Behavioral response of a mobile marine predator to environmental variables differs across ecoregions

14 May 2019

Byrne, Michael; Vaudo, Jeremy; Harvey, Guy; Johnston, Matthew; Wetherbee, Bradley; Shivji, Mahmood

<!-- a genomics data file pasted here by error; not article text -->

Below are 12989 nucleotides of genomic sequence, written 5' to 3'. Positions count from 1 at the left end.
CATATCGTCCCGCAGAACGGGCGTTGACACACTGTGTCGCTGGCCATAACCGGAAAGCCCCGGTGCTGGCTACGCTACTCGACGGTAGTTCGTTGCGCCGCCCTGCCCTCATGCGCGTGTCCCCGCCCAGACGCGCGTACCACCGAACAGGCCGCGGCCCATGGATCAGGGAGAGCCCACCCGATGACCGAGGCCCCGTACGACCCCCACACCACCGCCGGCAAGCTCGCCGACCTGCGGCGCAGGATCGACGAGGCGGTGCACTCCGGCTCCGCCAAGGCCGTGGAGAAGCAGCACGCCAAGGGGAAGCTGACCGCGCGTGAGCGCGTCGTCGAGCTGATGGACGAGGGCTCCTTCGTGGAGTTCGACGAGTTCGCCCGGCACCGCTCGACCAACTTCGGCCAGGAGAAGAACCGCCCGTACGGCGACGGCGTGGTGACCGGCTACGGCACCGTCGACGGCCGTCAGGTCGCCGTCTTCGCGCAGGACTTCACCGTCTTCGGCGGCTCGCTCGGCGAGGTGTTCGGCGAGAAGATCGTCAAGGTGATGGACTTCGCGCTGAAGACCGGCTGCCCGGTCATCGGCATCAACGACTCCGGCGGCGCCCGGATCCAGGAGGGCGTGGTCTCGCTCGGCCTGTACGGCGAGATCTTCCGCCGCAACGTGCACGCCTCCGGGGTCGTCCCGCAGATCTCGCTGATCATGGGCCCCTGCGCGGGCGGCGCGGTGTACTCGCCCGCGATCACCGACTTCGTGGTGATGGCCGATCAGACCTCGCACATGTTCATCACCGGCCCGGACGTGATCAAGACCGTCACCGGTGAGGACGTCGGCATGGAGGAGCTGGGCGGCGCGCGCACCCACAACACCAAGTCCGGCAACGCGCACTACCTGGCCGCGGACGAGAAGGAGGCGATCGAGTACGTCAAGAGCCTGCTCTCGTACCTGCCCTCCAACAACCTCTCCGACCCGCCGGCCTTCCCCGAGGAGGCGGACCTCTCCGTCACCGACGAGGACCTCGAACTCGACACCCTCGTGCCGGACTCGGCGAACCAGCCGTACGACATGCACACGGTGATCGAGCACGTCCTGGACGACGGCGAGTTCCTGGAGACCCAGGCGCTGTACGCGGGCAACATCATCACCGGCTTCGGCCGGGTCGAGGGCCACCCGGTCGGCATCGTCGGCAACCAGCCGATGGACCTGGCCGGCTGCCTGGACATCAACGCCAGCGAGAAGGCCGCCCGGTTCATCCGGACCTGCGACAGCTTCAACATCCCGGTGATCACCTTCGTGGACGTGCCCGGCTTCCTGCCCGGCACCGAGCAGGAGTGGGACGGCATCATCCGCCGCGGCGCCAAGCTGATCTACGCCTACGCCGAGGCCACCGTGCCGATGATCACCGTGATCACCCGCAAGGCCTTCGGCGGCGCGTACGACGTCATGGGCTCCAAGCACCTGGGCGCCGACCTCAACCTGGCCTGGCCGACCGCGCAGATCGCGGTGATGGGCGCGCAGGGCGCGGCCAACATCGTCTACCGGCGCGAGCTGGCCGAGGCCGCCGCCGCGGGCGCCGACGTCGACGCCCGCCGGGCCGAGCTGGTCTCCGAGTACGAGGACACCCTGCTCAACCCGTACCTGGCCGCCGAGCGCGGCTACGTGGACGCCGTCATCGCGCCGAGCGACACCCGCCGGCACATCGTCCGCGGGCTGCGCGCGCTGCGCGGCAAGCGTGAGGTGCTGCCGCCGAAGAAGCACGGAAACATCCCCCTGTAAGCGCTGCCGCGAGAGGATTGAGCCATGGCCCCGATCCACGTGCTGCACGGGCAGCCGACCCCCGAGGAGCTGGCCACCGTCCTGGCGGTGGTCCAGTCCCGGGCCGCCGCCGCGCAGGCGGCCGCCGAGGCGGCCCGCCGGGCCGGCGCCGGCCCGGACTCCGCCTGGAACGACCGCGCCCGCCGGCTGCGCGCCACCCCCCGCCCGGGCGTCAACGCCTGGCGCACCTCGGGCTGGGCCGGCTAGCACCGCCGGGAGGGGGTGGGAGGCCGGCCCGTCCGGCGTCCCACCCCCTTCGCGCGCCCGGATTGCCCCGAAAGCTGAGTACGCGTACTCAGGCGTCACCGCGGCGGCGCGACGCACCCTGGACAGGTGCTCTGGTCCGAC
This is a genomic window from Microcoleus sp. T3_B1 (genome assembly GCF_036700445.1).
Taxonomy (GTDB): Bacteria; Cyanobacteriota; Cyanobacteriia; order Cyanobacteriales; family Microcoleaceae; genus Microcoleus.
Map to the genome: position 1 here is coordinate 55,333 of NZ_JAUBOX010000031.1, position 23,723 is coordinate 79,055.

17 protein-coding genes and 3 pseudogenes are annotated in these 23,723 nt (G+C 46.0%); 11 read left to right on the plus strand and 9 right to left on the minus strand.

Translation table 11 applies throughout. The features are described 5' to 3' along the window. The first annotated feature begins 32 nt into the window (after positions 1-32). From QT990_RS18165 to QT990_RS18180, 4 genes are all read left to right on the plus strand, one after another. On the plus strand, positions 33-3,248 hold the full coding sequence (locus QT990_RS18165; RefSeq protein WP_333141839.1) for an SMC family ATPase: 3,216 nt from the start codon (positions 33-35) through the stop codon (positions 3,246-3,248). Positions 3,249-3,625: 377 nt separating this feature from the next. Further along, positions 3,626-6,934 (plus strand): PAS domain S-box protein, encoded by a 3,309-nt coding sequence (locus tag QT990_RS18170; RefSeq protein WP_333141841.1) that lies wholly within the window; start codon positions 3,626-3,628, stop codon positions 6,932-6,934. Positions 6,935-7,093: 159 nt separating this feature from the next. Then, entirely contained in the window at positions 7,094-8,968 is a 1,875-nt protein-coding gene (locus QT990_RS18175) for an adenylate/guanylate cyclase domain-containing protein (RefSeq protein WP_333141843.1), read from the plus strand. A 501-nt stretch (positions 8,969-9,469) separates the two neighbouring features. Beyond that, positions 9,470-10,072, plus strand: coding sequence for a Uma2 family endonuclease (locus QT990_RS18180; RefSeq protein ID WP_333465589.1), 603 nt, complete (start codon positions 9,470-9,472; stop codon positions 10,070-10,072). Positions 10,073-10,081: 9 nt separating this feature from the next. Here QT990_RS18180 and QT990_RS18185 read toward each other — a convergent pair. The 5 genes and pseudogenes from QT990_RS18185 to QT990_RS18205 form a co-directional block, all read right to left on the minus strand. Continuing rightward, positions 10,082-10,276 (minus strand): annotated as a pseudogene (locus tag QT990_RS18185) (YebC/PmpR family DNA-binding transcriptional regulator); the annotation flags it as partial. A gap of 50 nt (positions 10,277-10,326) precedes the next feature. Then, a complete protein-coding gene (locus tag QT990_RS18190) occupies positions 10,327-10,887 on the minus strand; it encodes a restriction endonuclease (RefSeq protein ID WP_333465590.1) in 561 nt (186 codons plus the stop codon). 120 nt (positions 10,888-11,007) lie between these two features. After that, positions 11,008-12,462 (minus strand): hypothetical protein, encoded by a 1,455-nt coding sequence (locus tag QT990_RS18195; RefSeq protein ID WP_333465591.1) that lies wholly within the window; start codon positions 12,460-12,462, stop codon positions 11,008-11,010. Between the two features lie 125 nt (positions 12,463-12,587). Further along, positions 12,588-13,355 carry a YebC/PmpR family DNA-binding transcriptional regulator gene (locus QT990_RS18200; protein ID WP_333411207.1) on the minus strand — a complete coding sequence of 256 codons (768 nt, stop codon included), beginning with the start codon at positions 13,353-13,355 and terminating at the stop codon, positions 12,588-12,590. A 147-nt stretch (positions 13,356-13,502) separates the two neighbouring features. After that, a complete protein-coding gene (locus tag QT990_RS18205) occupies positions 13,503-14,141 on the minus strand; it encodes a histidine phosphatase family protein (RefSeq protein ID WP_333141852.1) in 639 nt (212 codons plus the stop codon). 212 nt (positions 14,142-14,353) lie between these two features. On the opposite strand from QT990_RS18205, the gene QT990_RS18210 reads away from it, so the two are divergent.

Animal movement and habitat selection are in part a response to landscape heterogeneity. Many studies of movement and habitat selection necessarily use environmental covariates that are readily available over large-scales, which are assumed representative of functional habitat features such as resource availability. For widely distributed species, response to such covariates may not be consistent across ecosystems, as response to any specific covariate is driven by its biological relevance within the context of each ecosystem. Thus, the study of any widely distributed species within a limited geographic region may provide inferences that are not widely generalizable. Our goal was to evaluate the response of a marine predator to a suite of environmental covariates across a wide ecological gradient. We identified two behavioral states (resident and transient) in the movements of shortfin mako sharks (Isurus oxyrinchus) tracked via satellite telemetry in two regions of the western North Atlantic Ocean: the tropical Caribbean/Gulf of Mexico marginal sea (CGM), and the temperate waters off the east coast of North America (OWA). We compared patterns of resident behavior between regions, and modeled relationships between oceanographic variables and resident behavior. We tracked 39 sharks during 2013 – 2015. Resident behavior was associated with shallow, continental shelf and slope waters in both regions. In the OWA resident behavior was associated with low sea surface temperature and high primary productivity, however, sharks exhibited no response to either variable in the CGM. There was a negative relationship between sea-surface height gradient (a proxy for oceanic fronts) and resident behavior in the OWA, and a positive relationship in the CGM. Our observations likely reflect shark responses to regional variability in factors responsible for the distribution and availability of prey. Our study illustrates the importance of studying widely distributed species in a consistent manner over large spatial scales.